Sunday, January 21, 2018

Lessons from the End of 2017

I'm not one for New Year's resolutions, but the time during (and after) a two-month pause in the mission we've worked on for over four years gave me a chance to rethink a lot of things and have come to some conclusions, some of which are new, but most aren't.
  • Everyone deserves a second chance, and all of us get them. Some of us need the third, fourth, eighth chances, etc--to get it right, to find the groove, to align what we do, how we do it with what we believe. And as a friend reminded me once, we're all ex-offenders, just some of us got caught.
  • Don't believe everything you think. For me this translates to withholding judgment of other people's behaviors and choosing not to interpret intent. I wonder about assumptions people make about me, and how those align with fact, or my own thoughts and beliefs. And I'm am working on aligning my own beliefs with my daily routines and actions, which is difficult for certain personality types (mine) for whom routine is not routine.
  • There's a fine line between faking it until you make it and lying--it's a delicate balance. Internally you know the line, or at least should; if you know, you have a responsibility to be clear with people about that line, that everything is conditional until things truly come together.
  • List the worst things that can happen in case the worst does happen, and for each of those write what you would do in response. Acceptance is a valid answer to any of those, and perhaps a necessary step to recovering. Its can be very freeing.
  • Listening is the best way to develop trust with people and to get to know them more deeply.
  • Health, family, friends and love are the most important things to me. This isn't linear; they're all interrelated and important, none exist in a vacuum, and they all take consistent investments.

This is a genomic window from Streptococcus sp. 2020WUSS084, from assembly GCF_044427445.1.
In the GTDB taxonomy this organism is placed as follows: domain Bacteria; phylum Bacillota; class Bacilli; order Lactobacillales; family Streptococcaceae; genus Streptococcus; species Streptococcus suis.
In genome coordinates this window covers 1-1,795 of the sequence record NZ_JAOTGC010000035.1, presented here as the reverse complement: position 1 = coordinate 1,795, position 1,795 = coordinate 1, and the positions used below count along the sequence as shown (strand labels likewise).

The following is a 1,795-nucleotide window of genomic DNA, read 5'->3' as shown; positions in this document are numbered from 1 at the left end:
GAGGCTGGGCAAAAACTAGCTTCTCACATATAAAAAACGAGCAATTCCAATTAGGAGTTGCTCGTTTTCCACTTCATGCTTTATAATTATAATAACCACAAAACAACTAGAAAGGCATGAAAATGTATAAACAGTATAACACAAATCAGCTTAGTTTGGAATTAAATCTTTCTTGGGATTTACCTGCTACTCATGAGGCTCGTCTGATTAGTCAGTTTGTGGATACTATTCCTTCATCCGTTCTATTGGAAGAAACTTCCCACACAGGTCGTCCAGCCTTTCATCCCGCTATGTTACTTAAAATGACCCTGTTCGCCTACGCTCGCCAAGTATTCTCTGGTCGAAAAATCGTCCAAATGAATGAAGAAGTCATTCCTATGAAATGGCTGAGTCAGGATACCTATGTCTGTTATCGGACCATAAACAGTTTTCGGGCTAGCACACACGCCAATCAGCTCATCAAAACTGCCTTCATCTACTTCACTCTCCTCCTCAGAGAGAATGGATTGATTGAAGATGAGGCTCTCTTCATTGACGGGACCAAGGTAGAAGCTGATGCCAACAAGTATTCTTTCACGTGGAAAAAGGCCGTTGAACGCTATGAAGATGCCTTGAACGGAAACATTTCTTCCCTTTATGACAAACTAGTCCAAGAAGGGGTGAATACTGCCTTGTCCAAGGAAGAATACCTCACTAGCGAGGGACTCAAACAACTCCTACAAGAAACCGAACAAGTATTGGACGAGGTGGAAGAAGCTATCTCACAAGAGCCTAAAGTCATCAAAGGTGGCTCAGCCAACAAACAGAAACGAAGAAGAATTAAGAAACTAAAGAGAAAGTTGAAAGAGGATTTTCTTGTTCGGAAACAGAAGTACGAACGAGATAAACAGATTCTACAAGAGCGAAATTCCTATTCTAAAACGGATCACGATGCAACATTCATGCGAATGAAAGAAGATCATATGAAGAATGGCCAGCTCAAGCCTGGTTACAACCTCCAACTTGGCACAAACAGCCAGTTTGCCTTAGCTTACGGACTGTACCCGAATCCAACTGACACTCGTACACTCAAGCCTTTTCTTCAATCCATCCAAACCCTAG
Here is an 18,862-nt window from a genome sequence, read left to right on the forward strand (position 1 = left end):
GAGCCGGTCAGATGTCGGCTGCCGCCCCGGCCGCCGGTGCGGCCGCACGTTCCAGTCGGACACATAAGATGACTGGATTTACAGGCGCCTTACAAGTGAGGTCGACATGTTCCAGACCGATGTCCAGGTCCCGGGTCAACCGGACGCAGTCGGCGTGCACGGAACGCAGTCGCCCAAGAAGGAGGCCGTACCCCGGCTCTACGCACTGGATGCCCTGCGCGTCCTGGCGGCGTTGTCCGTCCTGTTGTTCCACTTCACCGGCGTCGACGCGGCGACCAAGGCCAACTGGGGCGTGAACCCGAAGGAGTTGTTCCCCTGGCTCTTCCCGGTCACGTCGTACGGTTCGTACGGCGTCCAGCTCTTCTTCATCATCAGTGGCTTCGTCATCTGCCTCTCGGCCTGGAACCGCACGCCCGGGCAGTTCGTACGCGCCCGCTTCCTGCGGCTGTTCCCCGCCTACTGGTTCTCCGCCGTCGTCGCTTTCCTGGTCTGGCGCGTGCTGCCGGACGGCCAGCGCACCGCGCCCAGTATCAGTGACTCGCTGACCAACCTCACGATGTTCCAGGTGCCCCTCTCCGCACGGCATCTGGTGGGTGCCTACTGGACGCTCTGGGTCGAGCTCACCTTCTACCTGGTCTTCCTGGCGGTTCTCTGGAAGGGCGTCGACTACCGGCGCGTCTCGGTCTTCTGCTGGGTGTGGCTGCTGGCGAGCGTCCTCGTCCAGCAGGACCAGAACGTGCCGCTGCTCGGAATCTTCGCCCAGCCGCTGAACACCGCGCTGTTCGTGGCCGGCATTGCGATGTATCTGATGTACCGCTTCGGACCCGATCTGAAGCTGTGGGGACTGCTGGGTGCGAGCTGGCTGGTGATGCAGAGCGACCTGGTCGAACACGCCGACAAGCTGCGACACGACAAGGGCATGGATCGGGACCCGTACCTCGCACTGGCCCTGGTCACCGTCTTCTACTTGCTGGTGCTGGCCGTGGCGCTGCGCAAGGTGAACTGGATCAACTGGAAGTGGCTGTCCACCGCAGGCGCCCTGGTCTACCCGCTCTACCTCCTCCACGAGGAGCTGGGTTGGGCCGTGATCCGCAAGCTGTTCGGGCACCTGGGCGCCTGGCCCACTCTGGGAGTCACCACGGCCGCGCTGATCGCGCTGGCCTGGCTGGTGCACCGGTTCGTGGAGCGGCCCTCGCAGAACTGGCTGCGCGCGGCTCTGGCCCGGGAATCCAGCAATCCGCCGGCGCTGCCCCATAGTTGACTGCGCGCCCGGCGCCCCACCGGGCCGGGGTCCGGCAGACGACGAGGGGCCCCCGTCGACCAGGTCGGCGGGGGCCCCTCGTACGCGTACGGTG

• Setting aside emotion helps you focus on the job at hand; suppressing emotion can lead to negative effects. It's better to sit with it when it happens, or at least on the day it happens, acknowledge it, and move forward. Force is not a good method for handling your emotional life.
  • Never underestimate the kindness and optimism of other people.
  • Don't make assumptions about other people, what they think, what's behind their decisions and behavior, how they feel, and what they will or won't do for you. It's fair to ask, but accept the answer for what it is.
  • Never give up. I watched Jimmy Valvano's farewell speech (he died of cancer soon after) a number of times over the past six months, and it reminded me that it's not over until time runs out, and also reminded me that however bad things could be, I'm fortunate, and there's usually a new, fresh life ahead if you design it that way (within the limits of your circumstances).
  • Try to maintain an overall loving mindset. This isn't an easy one when people treat your poorly, or behave badly, or your situation is dire, but like acceptance, it's freeing.
  • Don't feel afraid to ask for and accept the help of others. I tend to resist this, but have been more and more open to it, especially over the past two months.
  • Seek advice from others. Not answers--only you can come up with the answers because only you fully understand the context of your situation.
  • Hire a coach. Coaches aren't your friends, they're more objective and can help you cut through the murkiness of your thoughts as you muddle through the tough stuff. I'm interviewing coaches and looking forward to having that help in the future.
That's what's been on my mind. I was excited to see everyone at the company meeting today, and grateful for the opportunity to get back to building the business. Their work and commitment is what gets me up every day, and it's a privilege to work with them.

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